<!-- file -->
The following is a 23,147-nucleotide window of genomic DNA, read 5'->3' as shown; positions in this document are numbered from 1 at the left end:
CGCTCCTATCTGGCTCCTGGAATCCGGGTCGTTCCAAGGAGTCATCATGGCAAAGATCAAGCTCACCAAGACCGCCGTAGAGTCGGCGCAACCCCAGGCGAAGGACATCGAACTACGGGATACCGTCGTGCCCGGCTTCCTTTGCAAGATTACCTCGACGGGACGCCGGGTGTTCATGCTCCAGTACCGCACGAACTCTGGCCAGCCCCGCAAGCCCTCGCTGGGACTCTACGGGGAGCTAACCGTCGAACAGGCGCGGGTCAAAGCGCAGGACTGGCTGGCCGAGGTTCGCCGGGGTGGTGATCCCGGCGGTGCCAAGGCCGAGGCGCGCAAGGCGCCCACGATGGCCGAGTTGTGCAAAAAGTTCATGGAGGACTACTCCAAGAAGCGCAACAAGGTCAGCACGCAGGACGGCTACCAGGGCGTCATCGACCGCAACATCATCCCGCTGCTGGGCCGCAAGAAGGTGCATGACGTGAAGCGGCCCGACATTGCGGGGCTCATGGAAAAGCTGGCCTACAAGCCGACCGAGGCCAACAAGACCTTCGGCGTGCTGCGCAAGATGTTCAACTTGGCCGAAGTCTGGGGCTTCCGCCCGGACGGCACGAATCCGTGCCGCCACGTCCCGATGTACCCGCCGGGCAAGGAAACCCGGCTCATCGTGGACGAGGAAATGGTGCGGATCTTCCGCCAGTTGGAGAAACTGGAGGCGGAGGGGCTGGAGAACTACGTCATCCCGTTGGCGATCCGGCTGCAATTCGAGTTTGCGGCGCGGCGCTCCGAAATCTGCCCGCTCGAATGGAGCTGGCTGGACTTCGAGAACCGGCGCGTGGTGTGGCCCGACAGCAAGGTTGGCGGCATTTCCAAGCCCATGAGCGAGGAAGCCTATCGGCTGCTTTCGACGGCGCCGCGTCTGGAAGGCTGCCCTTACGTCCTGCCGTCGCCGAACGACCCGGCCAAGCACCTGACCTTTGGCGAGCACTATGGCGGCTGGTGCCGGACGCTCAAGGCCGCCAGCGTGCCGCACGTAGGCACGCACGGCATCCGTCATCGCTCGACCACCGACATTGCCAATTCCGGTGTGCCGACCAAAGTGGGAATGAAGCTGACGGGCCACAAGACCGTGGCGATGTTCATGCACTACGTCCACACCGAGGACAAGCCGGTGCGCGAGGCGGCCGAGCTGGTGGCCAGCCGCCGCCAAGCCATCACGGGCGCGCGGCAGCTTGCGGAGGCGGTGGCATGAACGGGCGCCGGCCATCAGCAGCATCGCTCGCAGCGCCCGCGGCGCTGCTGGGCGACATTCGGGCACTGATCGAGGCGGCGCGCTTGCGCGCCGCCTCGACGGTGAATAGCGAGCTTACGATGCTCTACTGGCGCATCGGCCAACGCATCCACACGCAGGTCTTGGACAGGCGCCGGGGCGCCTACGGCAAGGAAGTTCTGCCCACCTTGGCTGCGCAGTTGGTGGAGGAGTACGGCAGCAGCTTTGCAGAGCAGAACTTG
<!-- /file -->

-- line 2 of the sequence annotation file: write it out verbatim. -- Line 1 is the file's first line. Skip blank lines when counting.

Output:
CGCTCCTATCTGGCTCCTGGAATCCGGGTCGTTCCAAGGAGTCATCATGGCAAAGATCAAGCTCACCAAGACCGCCGTAGAGTCGGCGCAACCCCAGGCGAAGGACATCGAACTACGGGATACCGTCGTGCCCGGCTTCCTTTGCAAGATTACCTCGACGGGACGCCGGGTGTTCATGCTCCAGTACCGCACGAACTCTGGCCAGCCCCGCAAGCCCTCGCTGGGACTCTACGGGGAGCTAACCGTCGAACAGGCGCGGGTCAAAGCGCAGGACTGGCTGGCCGAGGTTCGCCGGGGTGGTGATCCCGGCGGTGCCAAGGCCGAGGCGCGCAAGGCGCCCACGATGGCCGAGTTGTGCAAAAAGTTCATGGAGGACTACTCCAAGAAGCGCAACAAGGTCAGCACGCAGGACGGCTACCAGGGCGTCATCGACCGCAACATCATCCCGCTGCTGGGCCGCAAGAAGGTGCATGACGTGAAGCGGCCCGACATTGCGGGGCTCATGGAAAAGCTGGCCTACAAGCCGACCGAGGCCAACAAGACCTTCGGCGTGCTGCGCAAGATGTTCAACTTGGCCGAAGTCTGGGGCTTCCGCCCGGACGGCACGAATCCGTGCCGCCACGTCCCGATGTACCCGCCGGGCAAGGAAACCCGGCTCATCGTGGACGAGGAAATGGTGCGGATCTTCCGCCAGTTGGAGAAACTGGAGGCGGAGGGGCTGGAGAACTACGTCATCCCGTTGGCGATCCGGCTGCAATTCGAGTTTGCGGCGCGGCGCTCCGAAATCTGCCCGCTCGAATGGAGCTGGCTGGACTTCGAGAACCGGCGCGTGGTGTGGCCCGACAGCAAGGTTGGCGGCATTTCCAAGCCCATGAGCGAGGAAGCCTATCGGCTGCTTTCGACGGCGCCGCGTCTGGAAGGCTGCCCTTACGTCCTGCCGTCGCCGAACGACCCGGCCAAGCACCTGACCTTTGGCGAGCACTATGGCGGCTGGTGCCGGACGCTCAAGGCCGCCAGCGTGCCGCACGTAGGCACGCACGGCATCCGTCATCGCTCGACCACCGACATTGCCAATTCCGGTGTGCCGACCAAAGTGGGAATGAAGCTGACGGGCCACAAGACCGTGGCGATGTTCATGCACTACGTCCACACCGAGGACAAGCCGGTGCGCGAGGCGGCCGAGCTGGTGGCCAGCCGCCGCCAAGCCATCACGGGCGCGCGGCAGCTTGCGGAGGCGGTGGCATGAACGGGCGCCGGCCATCAGCAGCATCGCTCGCAGCGCCCGCGGCGCTGCTGGGCGACATTCGGGCACTGATCGAGGCGGCGCGCTTGCGCGCCGCCTCGACGGTGAATAGCGAGCTTACGATGCTCTACTGGCGCATCGGCCAACGCATCCACACGCAGGTCTTGGACAGGCGCCGGGGCGCCTACGGCAAGGAAGTTCTGCCCACCTTGGCTGCGCAGTTGGTGGAGGAGTACGGCAGCAGCTTTGCAGAGCAGAACTTG